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Exposure to residential air pollution while in the womb can impair the cognitive function of children as they age, according to a study performed in the Netherlands and published in Biological Psychiatry.
The study monitored air pollution levels in the homes of nearly 800 prenatal children, and then conducted brain imaging on them when they were 6 to 10 years old. Most of the homes had pollutant levels that were deemed safe; only 0.5 percent of the pregnant women’s homes had unsafe pollution levels according to European Union standards.
School-age children who were exposed to small pollutant particles throughout their fetal periods had thinner cortexes—the outer layer of brain responsible for regulating impulsive behavior. A brain abnormality in this area can lead to difficulty in controlling inhibitions and potentially result in behavioral problems and a tendency toward addiction.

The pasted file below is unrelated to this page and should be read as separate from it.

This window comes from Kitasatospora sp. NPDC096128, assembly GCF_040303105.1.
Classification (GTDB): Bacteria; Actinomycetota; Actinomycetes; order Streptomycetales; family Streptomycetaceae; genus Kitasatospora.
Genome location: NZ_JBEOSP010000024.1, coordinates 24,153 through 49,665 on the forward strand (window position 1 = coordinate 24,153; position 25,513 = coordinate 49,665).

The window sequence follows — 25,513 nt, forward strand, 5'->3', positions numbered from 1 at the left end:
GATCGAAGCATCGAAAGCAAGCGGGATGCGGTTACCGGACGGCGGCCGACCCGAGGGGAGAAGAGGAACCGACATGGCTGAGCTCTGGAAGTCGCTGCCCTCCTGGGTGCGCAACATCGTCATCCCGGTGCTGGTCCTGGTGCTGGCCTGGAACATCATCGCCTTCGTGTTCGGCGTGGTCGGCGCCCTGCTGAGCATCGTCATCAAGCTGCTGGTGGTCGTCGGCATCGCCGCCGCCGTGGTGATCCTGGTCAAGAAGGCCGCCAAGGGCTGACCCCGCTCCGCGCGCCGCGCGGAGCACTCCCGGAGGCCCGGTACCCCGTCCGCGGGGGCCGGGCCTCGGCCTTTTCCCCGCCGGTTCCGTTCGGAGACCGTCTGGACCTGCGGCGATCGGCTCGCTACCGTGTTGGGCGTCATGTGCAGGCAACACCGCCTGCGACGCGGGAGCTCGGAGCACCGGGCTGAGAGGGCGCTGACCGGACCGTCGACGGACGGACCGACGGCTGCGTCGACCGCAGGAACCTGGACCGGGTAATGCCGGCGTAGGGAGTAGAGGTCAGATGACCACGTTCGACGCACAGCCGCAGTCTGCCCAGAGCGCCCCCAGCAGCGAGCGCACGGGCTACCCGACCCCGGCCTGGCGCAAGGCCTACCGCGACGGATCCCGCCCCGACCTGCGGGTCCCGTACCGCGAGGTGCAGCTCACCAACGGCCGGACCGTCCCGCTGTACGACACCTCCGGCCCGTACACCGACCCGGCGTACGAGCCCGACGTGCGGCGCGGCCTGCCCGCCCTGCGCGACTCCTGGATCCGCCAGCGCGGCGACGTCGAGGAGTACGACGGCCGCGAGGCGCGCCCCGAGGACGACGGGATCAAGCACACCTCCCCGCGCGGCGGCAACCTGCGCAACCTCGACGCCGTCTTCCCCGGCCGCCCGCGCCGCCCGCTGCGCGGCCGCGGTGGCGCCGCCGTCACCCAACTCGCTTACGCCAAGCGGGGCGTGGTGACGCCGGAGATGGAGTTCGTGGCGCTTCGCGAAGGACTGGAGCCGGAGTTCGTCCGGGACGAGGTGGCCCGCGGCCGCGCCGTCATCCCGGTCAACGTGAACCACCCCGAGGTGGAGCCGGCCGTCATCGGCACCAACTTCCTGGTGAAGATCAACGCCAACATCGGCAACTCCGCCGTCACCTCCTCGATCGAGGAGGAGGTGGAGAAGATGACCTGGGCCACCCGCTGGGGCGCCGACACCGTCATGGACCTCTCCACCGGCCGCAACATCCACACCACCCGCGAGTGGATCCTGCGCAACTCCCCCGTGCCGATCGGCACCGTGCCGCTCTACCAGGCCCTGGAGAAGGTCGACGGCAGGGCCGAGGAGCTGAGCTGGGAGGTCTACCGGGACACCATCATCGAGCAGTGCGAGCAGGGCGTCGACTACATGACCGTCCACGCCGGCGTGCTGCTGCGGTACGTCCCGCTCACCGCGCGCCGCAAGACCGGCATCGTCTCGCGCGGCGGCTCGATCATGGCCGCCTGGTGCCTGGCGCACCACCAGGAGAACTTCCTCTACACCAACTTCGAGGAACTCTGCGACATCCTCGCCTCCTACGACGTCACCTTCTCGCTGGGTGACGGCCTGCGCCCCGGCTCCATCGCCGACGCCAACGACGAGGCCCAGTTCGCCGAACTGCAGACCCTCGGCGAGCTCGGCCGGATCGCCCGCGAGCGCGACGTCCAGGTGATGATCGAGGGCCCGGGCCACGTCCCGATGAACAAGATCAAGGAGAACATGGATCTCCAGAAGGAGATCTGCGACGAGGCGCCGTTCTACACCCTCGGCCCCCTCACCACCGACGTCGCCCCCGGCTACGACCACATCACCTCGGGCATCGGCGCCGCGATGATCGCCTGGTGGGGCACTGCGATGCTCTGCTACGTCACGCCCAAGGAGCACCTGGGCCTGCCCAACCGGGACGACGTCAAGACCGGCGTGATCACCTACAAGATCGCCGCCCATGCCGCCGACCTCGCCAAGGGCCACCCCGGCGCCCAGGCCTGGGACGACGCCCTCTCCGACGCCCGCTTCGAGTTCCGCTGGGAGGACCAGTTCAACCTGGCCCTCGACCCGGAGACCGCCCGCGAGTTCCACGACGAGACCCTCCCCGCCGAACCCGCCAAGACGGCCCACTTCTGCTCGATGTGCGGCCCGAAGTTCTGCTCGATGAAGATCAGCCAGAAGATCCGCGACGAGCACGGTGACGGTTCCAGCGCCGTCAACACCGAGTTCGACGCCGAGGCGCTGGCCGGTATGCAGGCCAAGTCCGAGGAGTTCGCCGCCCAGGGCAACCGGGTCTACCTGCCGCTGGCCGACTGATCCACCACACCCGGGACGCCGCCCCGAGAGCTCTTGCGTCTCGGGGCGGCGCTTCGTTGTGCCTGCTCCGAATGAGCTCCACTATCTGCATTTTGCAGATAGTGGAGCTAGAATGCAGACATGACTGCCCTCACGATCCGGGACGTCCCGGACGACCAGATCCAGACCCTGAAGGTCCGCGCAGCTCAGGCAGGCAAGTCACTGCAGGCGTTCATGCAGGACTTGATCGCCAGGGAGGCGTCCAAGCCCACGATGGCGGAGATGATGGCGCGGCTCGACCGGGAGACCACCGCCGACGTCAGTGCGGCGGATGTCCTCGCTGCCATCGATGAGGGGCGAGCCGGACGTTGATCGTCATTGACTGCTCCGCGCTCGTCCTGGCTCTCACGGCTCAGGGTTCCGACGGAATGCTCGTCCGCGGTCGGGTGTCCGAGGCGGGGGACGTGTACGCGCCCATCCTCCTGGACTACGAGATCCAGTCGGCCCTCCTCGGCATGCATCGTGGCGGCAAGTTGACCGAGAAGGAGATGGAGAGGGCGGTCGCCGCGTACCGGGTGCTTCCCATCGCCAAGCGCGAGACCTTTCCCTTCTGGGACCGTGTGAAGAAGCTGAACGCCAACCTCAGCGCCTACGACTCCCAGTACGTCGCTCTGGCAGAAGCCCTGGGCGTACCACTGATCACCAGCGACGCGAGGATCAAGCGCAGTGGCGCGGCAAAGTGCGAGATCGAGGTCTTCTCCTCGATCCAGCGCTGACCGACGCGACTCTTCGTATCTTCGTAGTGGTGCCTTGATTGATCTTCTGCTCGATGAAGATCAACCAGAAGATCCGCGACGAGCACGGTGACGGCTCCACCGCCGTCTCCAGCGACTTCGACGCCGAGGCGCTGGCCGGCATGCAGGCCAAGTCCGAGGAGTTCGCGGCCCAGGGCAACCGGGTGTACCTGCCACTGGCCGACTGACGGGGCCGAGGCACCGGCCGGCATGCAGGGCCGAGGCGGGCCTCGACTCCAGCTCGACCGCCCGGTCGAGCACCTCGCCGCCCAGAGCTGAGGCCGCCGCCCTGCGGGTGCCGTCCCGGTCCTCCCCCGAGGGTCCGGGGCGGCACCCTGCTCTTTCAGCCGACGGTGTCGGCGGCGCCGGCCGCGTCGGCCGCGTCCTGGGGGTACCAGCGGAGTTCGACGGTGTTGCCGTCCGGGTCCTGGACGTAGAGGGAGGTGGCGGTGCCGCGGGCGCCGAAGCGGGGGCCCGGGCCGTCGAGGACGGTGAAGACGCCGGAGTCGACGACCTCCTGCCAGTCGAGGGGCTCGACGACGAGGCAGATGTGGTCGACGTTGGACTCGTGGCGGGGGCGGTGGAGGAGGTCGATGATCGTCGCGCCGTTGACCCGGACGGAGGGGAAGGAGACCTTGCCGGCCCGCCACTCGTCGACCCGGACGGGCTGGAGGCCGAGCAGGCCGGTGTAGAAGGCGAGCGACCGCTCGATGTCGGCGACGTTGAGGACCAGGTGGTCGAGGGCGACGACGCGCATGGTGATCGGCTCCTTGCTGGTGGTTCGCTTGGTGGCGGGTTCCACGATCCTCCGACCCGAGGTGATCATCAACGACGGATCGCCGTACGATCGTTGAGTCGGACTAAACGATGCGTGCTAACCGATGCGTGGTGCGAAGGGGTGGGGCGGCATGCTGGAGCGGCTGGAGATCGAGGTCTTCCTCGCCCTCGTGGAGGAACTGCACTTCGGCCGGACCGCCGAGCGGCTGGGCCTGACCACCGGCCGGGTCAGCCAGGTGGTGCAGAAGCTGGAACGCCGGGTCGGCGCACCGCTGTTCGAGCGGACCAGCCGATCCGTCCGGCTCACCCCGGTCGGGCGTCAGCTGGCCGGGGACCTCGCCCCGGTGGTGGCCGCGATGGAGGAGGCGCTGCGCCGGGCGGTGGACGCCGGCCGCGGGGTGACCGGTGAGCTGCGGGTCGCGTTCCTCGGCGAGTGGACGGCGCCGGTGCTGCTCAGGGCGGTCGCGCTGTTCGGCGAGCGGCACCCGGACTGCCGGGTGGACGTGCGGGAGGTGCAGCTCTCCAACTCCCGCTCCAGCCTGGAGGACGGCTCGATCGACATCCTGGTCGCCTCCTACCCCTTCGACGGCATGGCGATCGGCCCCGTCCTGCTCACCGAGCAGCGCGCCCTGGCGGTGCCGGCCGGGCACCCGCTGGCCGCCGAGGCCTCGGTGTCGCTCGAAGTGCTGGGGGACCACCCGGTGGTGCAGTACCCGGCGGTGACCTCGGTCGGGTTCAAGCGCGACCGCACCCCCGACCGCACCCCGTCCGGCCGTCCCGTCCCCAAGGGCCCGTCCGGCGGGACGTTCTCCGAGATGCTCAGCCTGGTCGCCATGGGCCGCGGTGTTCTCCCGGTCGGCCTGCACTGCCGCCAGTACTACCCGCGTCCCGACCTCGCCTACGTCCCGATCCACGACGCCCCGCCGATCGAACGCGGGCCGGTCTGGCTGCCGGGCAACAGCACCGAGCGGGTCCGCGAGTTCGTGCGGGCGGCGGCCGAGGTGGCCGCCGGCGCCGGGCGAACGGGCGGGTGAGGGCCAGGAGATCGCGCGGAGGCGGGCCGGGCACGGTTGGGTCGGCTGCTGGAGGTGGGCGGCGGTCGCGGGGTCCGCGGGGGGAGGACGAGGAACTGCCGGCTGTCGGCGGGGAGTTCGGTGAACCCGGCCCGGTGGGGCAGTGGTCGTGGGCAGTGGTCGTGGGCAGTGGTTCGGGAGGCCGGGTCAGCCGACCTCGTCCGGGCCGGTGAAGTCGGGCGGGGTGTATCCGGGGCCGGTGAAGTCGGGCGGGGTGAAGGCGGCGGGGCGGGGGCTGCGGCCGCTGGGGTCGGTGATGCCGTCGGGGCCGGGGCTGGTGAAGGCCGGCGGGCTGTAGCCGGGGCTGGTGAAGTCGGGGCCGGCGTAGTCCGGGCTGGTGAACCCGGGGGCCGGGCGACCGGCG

“Air pollution is so obviously bad for lungs, heart, and other organs that most of us have never considered its effects on the developing brain,” Biological Psychiatry editor John Krystal stated according to analytics business Elsevier. “But perhaps we should have learned from studies of maternal smoking that inhaling toxins may have lasting effects on cognitive development.”
Elsevier reported: “The fetal brain is particularly vulnerable during pregnancy—it hasn’t yet developed the mechanisms to protect against or remove environmental toxins. The findings of the study suggest that exposure to levels even below those considered safe could cause permanent brain damage.”